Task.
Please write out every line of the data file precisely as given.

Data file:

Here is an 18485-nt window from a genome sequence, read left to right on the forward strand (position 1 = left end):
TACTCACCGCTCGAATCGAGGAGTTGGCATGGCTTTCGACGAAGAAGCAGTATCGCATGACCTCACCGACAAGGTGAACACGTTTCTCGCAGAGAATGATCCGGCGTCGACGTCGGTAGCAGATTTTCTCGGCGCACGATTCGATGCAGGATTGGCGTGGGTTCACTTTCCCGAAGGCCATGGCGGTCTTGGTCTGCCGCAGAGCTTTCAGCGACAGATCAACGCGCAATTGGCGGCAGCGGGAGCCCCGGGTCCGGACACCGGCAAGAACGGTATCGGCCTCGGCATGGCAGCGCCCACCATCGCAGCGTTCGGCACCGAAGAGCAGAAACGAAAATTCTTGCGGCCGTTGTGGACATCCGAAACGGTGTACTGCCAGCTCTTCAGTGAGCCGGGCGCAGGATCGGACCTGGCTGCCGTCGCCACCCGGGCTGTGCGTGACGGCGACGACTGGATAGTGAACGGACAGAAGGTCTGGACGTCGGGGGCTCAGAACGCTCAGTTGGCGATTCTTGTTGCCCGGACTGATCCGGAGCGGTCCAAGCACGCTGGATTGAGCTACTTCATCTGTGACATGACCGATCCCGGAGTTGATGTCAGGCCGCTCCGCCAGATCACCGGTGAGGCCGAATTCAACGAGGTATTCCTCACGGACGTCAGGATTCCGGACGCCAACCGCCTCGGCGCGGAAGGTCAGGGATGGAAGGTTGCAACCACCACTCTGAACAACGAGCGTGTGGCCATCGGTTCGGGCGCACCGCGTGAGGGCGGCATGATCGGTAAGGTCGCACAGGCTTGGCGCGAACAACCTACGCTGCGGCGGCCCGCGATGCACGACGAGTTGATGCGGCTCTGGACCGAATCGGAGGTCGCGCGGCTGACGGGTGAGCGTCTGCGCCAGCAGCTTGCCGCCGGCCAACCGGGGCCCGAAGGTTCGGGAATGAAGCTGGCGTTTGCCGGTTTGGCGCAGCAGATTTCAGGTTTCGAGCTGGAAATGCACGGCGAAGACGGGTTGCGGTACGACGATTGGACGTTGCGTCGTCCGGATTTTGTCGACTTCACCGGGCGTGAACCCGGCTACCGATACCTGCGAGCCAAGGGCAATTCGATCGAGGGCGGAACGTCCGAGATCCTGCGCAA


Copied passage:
Here is an 18485-nt window from a genome sequence, read left to right on the forward strand (position 1 = left end):
TACTCACCGCTCGAATCGAGGAGTTGGCATGGCTTTCGACGAAGAAGCAGTATCGCATGACCTCACCGACAAGGTGAACACGTTTCTCGCAGAGAATGATCCGGCGTCGACGTCGGTAGCAGATTTTCTCGGCGCACGATTCGATGCAGGATTGGCGTGGGTTCACTTTCCCGAAGGCCATGGCGGTCTTGGTCTGCCGCAGAGCTTTCAGCGACAGATCAACGCGCAATTGGCGGCAGCGGGAGCCCCGGGTCCGGACACCGGCAAGAACGGTATCGGCCTCGGCATGGCAGCGCCCACCATCGCAGCGTTCGGCACCGAAGAGCAGAAACGAAAATTCTTGCGGCCGTTGTGGACATCCGAAACGGTGTACTGCCAGCTCTTCAGTGAGCCGGGCGCAGGATCGGACCTGGCTGCCGTCGCCACCCGGGCTGTGCGTGACGGCGACGACTGGATAGTGAACGGACAGAAGGTCTGGACGTCGGGGGCTCAGAACGCTCAGTTGGCGATTCTTGTTGCCCGGACTGATCCGGAGCGGTCCAAGCACGCTGGATTGAGCTACTTCATCTGTGACATGACCGATCCCGGAGTTGATGTCAGGCCGCTCCGCCAGATCACCGGTGAGGCCGAATTCAACGAGGTATTCCTCACGGACGTCAGGATTCCGGACGCCAACCGCCTCGGCGCGGAAGGTCAGGGATGGAAGGTTGCAACCACCACTCTGAACAACGAGCGTGTGGCCATCGGTTCGGGCGCACCGCGTGAGGGCGGCATGATCGGTAAGGTCGCACAGGCTTGGCGCGAACAACCTACGCTGCGGCGGCCCGCGATGCACGACGAGTTGATGCGGCTCTGGACCGAATCGGAGGTCGCGCGGCTGACGGGTGAGCGTCTGCGCCAGCAGCTTGCCGCCGGCCAACCGGGGCCCGAAGGTTCGGGAATGAAGCTGGCGTTTGCCGGTTTGGCGCAGCAGATTTCAGGTTTCGAGCTGGAAATGCACGGCGAAGACGGGTTGCGGTACGACGATTGGACGTTGCGTCGTCCGGATTTTGTCGACTTCACCGGGCGTGAACCCGGCTACCGATACCTGCGAGCCAAGGGCAATTCGATCGAGGGCGGAACGTCCGAGATCCTGCGCAA